I read comics like a girl.
We’ve started this dialogue so many times. It’s so strange to be confronted with opposition when all you’re asking for is to be acknowledged. And it’s equally strange to be hearing, from those who are gatekeeping pop culture, two opposite arguments: 1.) sexism is over, women can vote and hold jobs and drive, men and women are equal and feminists are actually working for female superiority, and 2.) women don’t really read comics, and they’re ruining a perfect medium by demanding standards for things they don’t even consume. There are, of course, many other arguments; these two, in particular, though, I find exceptionally strange.
I read comics like a girl because I’m a girl—or, to avoid infantilizing myself, technically a woman. I’m not interested in ruining anyone’s fun, or taking away your favorite characters—I’m not even interested in taking away your favorite boobies. Power Girl? Her boob window is canon, she has an in-continuity reason for it, she feels like instead of an insignia pledging her allegiance and purpose she has an empty space. I’m not asking for anyone to mess with Power Girl’s boob window. And if Harley started dressing like Kamala all of a sudden, I promise you, I would be disturbed. I’m not asking for stories to avoid violence against women, to avoid violence involving women, to avoid rape or murder if the subjects are women. Violence, rape, and murder, are all parts of the actual world in which we live. I’m asking for stories to consider the cultural context of these real issues, and deal with them appropriately—treat men and women equally, not identically, and when an issue occurs, deal with it. Recently I’ve been linking to a 2-year-old article about the Strong Female Character trope, and why it’s not enough. As we talk about the books below, I think that’s important to keep in mind—I’m not asking for Lara Croft in every book (nothing against Lara whatsoever), I’m asking for women to be written with as much complexity and consideration as men.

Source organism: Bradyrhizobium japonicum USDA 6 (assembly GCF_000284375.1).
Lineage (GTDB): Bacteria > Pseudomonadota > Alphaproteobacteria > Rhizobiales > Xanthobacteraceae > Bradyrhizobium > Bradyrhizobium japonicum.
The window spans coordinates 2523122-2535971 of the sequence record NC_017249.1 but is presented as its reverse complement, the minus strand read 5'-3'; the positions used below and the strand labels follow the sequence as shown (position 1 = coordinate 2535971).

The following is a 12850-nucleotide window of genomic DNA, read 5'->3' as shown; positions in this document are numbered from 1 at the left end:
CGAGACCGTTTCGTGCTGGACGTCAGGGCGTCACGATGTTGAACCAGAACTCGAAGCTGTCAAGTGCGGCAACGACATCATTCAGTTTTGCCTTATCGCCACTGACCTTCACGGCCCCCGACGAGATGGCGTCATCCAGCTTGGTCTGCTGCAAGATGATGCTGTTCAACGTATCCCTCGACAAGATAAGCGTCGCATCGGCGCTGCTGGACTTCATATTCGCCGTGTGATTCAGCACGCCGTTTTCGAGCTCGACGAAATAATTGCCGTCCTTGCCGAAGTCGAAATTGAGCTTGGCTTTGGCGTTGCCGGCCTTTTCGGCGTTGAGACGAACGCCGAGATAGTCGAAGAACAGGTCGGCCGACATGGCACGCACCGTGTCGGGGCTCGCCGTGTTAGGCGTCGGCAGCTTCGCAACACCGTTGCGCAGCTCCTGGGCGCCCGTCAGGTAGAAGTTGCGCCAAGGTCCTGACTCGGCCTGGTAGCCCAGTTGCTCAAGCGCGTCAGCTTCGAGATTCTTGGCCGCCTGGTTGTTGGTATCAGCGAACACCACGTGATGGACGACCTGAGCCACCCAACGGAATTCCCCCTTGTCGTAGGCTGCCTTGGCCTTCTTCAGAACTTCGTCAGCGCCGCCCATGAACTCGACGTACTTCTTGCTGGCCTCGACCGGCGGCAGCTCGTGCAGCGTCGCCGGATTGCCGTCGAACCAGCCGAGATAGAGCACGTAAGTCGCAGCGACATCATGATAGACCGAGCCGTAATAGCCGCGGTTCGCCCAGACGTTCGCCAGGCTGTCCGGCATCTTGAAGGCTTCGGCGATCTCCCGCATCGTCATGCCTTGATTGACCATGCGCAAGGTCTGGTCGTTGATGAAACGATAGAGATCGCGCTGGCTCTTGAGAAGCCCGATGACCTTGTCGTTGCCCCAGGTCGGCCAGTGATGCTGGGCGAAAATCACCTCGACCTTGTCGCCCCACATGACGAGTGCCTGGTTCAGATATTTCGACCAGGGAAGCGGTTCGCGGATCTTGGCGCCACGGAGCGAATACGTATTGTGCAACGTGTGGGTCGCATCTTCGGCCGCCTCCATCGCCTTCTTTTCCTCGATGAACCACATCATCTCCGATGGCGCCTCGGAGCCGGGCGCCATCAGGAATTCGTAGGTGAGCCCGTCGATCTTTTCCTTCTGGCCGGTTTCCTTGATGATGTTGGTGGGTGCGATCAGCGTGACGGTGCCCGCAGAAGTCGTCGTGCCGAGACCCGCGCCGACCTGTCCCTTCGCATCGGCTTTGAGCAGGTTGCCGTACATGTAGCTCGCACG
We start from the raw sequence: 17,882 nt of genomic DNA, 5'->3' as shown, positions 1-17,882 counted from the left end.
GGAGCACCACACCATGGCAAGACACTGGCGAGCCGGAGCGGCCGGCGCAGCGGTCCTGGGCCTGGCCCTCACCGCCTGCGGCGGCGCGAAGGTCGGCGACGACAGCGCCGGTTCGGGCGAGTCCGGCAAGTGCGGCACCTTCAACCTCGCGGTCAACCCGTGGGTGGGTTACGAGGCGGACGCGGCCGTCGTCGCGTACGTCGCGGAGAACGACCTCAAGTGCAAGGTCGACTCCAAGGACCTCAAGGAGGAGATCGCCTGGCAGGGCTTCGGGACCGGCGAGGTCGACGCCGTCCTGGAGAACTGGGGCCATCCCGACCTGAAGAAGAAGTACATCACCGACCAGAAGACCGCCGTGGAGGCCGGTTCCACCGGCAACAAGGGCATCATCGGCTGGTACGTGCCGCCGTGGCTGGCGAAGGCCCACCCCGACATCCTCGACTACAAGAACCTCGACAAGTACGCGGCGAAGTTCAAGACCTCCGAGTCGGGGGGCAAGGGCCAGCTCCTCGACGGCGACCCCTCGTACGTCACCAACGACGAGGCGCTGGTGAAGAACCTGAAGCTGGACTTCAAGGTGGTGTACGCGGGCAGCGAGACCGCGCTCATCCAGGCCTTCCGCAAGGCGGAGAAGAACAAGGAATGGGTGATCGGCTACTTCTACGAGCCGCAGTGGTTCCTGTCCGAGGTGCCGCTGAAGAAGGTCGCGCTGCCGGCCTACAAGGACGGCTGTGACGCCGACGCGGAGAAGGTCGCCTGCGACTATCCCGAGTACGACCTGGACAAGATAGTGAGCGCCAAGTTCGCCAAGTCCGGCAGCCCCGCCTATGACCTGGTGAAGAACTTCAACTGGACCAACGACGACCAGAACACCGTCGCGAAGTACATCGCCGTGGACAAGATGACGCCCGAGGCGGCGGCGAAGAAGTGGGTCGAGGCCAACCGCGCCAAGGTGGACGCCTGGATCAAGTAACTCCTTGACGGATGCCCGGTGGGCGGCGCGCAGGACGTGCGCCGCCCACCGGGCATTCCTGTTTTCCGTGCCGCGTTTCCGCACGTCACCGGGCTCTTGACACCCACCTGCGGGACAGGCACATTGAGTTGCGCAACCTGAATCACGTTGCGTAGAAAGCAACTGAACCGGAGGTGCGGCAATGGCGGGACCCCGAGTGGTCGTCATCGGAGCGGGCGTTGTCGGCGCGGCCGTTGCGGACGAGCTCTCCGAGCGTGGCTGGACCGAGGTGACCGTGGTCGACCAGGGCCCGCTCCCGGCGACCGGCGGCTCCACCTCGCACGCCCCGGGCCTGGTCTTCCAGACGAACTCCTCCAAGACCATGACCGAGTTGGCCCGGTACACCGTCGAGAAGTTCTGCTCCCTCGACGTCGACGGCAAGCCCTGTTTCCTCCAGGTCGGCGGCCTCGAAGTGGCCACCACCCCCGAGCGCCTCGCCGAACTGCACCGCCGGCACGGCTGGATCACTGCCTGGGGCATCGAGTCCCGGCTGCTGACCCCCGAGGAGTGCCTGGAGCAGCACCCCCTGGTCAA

Curb Stomp #3
WRITTEN BY: Ryan Ferrier
ART BY: Devaki Neogi
PUBLISHER: BOOM! Studios
RELEASE: April 22, 2015
Curb Stomp continues to feature the ways in which the women of The Fever are strong, and the ways in which they are flawed. While there are tropes present, they are not tropes that the narrative is reliant on, and to criticize portrayal of poverty as a trope (in this case) would be to erase portrayal of poverty. This is real. The stakes are high. Every time you think this book is falling within your comfort zone, becoming predictable or telling you what you want to hear, Ferrier and Neogi pull the rug out from under you. There aren’t happily ever afters, real life doesn’t come with a sassy best friend or a manic pixie dream girl, everyone does what they have to and sometimes that includes people you’re counting on. Curb Stomp isn’t interested in furnishing you with a 5-person cast to fill sitcom roles, these women weren’t thrown together in a writer’s room, they’re together for a reason, they have a history, and their future (or lack thereof) will hinge on their reality.
If you were making a feminism checklist, a Bingo card for comic book diversity, this one certainly checks all the right boxes. Women across ages, races, sexualities, family structures, personality types. In another book, this might feel like tokenism, artificial multiculturalism for the sake of placating SJWs. In Curb Stomp, it feels natural; at no point are their intersecting identities made to be the focus, there aren’t any coming out stories and no one tries to touch Violet’s curls, but the facets of each of their backgrounds absolutely informs the way they experience the world and interact within it. The most interesting thing about Betty isn’t her purple undercut any more than it is her South Indian heritage or queerness—Betty Machete is all of those things, and she is a complete person. She’s loving, she’s punk rock, she’s got a sneer that would make Sid Vicious cry, she makes terrible decisions on the spur of the moment, her labret piercing is as endearing as the way she cares for her sister, Sweet Pea. The neon art of Curb Stomp is urban, punk, vivid, shocking, compelling, and above all, incredibly distinct, just like its characters.